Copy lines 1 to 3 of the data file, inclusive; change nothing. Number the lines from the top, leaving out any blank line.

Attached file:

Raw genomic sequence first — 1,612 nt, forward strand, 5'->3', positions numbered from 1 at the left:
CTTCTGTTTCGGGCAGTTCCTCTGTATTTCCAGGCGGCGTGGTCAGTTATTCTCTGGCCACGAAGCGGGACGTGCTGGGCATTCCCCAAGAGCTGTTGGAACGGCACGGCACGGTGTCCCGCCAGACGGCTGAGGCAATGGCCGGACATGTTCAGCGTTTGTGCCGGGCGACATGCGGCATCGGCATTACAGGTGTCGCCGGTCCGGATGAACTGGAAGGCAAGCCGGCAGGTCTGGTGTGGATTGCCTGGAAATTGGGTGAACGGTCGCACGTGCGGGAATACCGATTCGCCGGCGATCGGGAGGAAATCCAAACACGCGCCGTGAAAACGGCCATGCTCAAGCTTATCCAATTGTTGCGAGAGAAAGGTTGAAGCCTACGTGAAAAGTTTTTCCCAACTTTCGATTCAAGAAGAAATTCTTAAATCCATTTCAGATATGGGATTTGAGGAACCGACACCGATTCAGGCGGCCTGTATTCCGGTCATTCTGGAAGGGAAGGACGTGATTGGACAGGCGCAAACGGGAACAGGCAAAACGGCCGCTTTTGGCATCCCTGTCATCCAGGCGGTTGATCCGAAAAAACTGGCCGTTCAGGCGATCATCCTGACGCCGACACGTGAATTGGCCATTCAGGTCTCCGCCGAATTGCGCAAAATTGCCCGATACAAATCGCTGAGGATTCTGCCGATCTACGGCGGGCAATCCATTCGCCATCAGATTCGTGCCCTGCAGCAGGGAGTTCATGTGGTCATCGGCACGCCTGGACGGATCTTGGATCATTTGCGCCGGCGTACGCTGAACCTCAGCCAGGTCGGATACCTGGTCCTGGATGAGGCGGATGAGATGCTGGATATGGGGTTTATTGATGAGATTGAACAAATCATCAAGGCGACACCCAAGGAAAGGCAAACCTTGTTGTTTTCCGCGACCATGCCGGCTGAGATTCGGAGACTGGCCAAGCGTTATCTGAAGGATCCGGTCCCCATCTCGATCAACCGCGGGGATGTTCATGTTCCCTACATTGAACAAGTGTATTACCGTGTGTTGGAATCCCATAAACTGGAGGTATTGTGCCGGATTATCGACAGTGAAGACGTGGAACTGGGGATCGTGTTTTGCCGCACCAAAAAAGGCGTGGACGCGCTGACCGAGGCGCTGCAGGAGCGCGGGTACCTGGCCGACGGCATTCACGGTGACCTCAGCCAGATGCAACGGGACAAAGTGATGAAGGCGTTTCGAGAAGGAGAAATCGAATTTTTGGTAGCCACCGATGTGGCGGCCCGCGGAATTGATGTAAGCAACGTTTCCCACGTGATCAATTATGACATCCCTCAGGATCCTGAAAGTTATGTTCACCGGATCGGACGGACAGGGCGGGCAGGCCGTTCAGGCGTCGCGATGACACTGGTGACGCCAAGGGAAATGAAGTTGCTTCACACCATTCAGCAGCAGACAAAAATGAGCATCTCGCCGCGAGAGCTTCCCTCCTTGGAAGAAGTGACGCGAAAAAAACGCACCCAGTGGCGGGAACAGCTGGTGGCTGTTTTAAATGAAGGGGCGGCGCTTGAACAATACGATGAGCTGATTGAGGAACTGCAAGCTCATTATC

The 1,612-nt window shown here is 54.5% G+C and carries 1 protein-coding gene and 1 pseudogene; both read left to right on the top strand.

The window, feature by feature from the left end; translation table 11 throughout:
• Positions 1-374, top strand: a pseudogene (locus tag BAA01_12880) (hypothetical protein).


Raw genomic sequence first — 1,612 nt, forward strand, 5'->3', positions numbered from 1 at the left:
CTTCTGTTTCGGGCAGTTCCTCTGTATTTCCAGGCGGCGTGGTCAGTTATTCTCTGGCCACGAAGCGGGACGTGCTGGGCATTCCCCAAGAGCTGTTGGAACGGCACGGCACGGTGTCCCGCCAGACGGCTGAGGCAATGGCCGGACATGTTCAGCGTTTGTGCCGGGCGACATGCGGCATCGGCATTACAGGTGTCGCCGGTCCGGATGAACTGGAAGGCAAGCCGGCAGGTCTGGTGTGGATTGCCTGGAAATTGGGTGAACGGTCGCACGTGCGGGAATACCGATTCGCCGGCGATCGGGAGGAAATCCAAACACGCGCCGTGAAAACGGCCATGCTCAAGCTTATCCAATTGTTGCGAGAGAAAGGTTGAAGCCTACGTGAAAAGTTTTTCCCAACTTTCGATTCAAGAAGAAATTCTTAAATCCATTTCAGATATGGGATTTGAGGAACCGACACCGATTCAGGCGGCCTGTATTCCGGTCATTCTGGAAGGGAAGGACGTGATTGGACAGGCGCAAACGGGAACAGGCAAAACGGCCGCTTTTGGCATCCCTGTCATCCAGGCGGTTGATCCGAAAAAACTGGCCGTTCAGGCGATCATCCTGACGCCGACACGTGAATTGGCCATTCAGGTCTCCGCCGAATTGCGCAAAATTGCCCGATACAAATCGCTGAGGATTCTGCCGATCTACGGCGGGCAATCCATTCGCCATCAGATTCGTGCCCTGCAGCAGGGAGTTCATGTGGTCATCGGCACGCCTGGACGGATCTTGGATCATTTGCGCCGGCGTACGCTGAACCTCAGCCAGGTCGGATACCTGGTCCTGGATGAGGCGGATGAGATGCTGGATATGGGGTTTATTGATGAGATTGAACAAATCATCAAGGCGACACCCAAGGAAAGGCAAACCTTGTTGTTTTCCGCGACCATGCCGGCTGAGATTCGGAGACTGGCCAAGCGTTATCTGAAGGATCCGGTCCCCATCTCGATCAACCGCGGGGATGTTCATGTTCCCTACATTGAACAAGTGTATTACCGTGTGTTGGAATCCCATAAACTGGAGGTATTGTGCCGGATTATCGACAGTGAAGACGTGGAACTGGGGATCGTGTTTTGCCGCACCAAAAAAGGCGTGGACGCGCTGACCGAGGCGCTGCAGGAGCGCGGGTACCTGGCCGACGGCATTCACGGTGACCTCAGCCAGATGCAACGGGACAAAGTGATGAAGGCGTTTCGAGAAGGAGAAATCGAATTTTTGGTAGCCACCGATGTGGCGGCCCGCGGAATTGATGTAAGCAACGTTTCCCACGTGATCAATTATGACATCCCTCAGGATCCTGAAAGTTATGTTCACCGGATCGGACGGACAGGGCGGGCAGGCCGTTCAGGCGTCGCGATGACACTGGTGACGCCAAGGGAAATGAAGTTGCTTCACACCATTCAGCAGCAGACAAAAATGAGCATCTCGCCGCGAGAGCTTCCCTCCTTGGAAGAAGTGACGCGAAAAAAACGCACCCAGTGGCGGGAACAGCTGGTGGCTGTTTTAAATGAAGGGGCGGCGCTTGAACAATACGATGAGCTGATTGAGGAACTGCAAGCTCATTATC

The 1,612-nt window shown here is 54.5% G+C and carries 1 protein-coding gene and 1 pseudogene; both read left to right on the top strand.